Don't hate the Facebook network — hate the Facebook app's background bloat.
Facebook is an amazing social network for keeping in touch with friends and family around the world. Facebook is also a brutal app that consistently impacts battery life on my iPhone. So, like my colleague Russel Holly did on Android, I uninstalled the app for a while to see if going mobile web-only would work.
Some background on background: Whenever I check the battery usage stats on my iPhone or iPad, without fail, Facebook is the one and only app that's been more active offscreen than on. Often double, triple, or more. That's... appalling.
Since Facebook started life as a website, though, and that's still how everyone accesses it on traditional computers, accessing it that way on mobile has always been a possibility. Due to the resource limitations of phones, including display size, apps have proven to be a better for interaction. If Facebook isn't respecting those resource limitations, however, it makes the app much less appealing.
Flying Facebook.app free!
So, on a recent trip to the U.S., where roaming on AT&T's network puts my iPhone radio into battery-draining overdrive anyway, I decided to see if I could stick to using m.facebook.com in hopes of lightening the rest of the load. And in large part, it worked. I was able to check notifications and do many of the things I normally do through the Facebook app.
It wasn't outrageously great, of course. The algorithm-derived timeline on the mobile site was incredibly different than the one shown in the app. Much of the stuff I'd suppressed or prioritized over the last year seemed not to be taken into account and I got much more of a firehose feel than I was used to. For example, I immediately saw my colleague, Serenity Caldwell's post in the app's timeline (above) but it was nowhere to be found in the mobile website's timeline (below).
The interface for everything from navigation to image upload is nowhere near as good either, which stands to reason given the limitations of the web. I often push images from Instagram anyway, so it wasn't a huge concern. I didn't seen any way to add a Live Photo that would stay live, but that makes sense given the limitations of web uploads.
Most importantly, though, battery life did seem much better. To be clear, this wasn't a scientific test and things like radio activity and screen-on time still play a far larger role in power consumption than even Facebook's egregious background processes. There's also a possible placebo effect and, since using the mobile site isn't as convenient as using the mobile app, I didn't use Facebook as often. Feel free to file that as pro or con.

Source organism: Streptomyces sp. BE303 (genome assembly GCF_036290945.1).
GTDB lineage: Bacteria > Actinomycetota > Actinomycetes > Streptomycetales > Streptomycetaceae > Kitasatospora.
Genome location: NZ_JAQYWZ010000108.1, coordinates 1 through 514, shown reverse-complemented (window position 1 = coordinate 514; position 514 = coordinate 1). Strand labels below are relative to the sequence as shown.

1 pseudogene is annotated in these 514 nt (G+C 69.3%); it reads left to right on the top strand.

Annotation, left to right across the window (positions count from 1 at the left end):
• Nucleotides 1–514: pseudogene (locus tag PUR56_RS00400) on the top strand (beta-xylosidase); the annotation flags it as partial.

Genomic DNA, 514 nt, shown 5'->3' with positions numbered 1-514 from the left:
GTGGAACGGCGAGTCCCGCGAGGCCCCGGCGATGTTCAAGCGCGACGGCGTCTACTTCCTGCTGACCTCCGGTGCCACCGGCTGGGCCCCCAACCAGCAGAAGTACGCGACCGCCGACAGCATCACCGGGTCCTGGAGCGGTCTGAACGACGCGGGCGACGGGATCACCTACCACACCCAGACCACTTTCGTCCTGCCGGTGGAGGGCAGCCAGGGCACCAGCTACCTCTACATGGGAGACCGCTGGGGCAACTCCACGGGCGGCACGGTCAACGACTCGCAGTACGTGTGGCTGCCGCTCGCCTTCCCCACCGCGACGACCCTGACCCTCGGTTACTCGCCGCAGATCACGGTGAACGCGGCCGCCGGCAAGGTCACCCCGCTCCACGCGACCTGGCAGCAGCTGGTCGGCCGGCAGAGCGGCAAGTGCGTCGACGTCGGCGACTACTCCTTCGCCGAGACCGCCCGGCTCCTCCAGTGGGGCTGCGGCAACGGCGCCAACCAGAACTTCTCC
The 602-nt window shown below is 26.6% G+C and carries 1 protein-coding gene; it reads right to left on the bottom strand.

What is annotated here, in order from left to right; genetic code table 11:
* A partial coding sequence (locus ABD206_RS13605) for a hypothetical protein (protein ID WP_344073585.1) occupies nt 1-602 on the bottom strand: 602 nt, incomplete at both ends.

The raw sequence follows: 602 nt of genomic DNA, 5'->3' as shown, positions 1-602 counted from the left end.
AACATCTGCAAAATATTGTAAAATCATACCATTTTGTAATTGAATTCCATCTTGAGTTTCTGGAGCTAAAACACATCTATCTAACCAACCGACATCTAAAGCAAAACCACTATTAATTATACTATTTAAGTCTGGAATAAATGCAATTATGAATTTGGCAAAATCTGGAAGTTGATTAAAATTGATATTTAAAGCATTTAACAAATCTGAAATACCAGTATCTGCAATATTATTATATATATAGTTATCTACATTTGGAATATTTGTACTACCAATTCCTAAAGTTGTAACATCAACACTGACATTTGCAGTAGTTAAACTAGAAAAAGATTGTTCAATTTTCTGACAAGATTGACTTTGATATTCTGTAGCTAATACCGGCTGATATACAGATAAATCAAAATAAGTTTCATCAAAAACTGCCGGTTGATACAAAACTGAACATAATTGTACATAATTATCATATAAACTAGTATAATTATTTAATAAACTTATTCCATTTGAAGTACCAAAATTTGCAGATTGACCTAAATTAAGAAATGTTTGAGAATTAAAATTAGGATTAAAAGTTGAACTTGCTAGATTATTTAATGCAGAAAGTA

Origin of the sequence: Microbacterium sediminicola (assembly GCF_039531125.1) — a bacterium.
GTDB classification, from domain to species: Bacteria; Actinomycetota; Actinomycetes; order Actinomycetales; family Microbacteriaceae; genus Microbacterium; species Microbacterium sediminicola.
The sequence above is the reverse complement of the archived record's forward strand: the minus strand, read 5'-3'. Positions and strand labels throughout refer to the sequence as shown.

Compromising for convenience
By the end of the trip I'd reinstalled the Facebook app to try and find a restaurant I'd checked into a couple of years ago, alas to no avail. From then on I tried a more elaborate strategy — I used the Facebook app for things like check-ins but then I killed it and went back to the mobile website for more frequent activities like keeping up with notifications.
I don't have notifications enabled in the Facebook app anyway — unlike Messenger, which is a separate app now, I've never found anything else to be urgent enough to warrant it — so manually looking for them on the web makes no real difference to me. If I'm waiting in line or otherwise bored, I check.
Your use cases, of course, may well vary.
Bottom (battery) line
In a perfect world the Facebook app, like every other app on my iPhone, simply wouldn't behave as badly in the background. I say 'simply', but Facebook is approaching iTunes levels of 'impossible jobs' to be done in an app, given how many features it tries to provide its billion plus members.
The company's iOS engineers are some of the best in the business, so I'm hopeful they can become as aggressive with power management as they are with interactions, and get that off-screen time literally off my screen.
Until then, though, I'll likely still use the Facebook website more than I want to on mobile. Which sucks, because I shouldn't have to choose between Facebook's app and a working phone.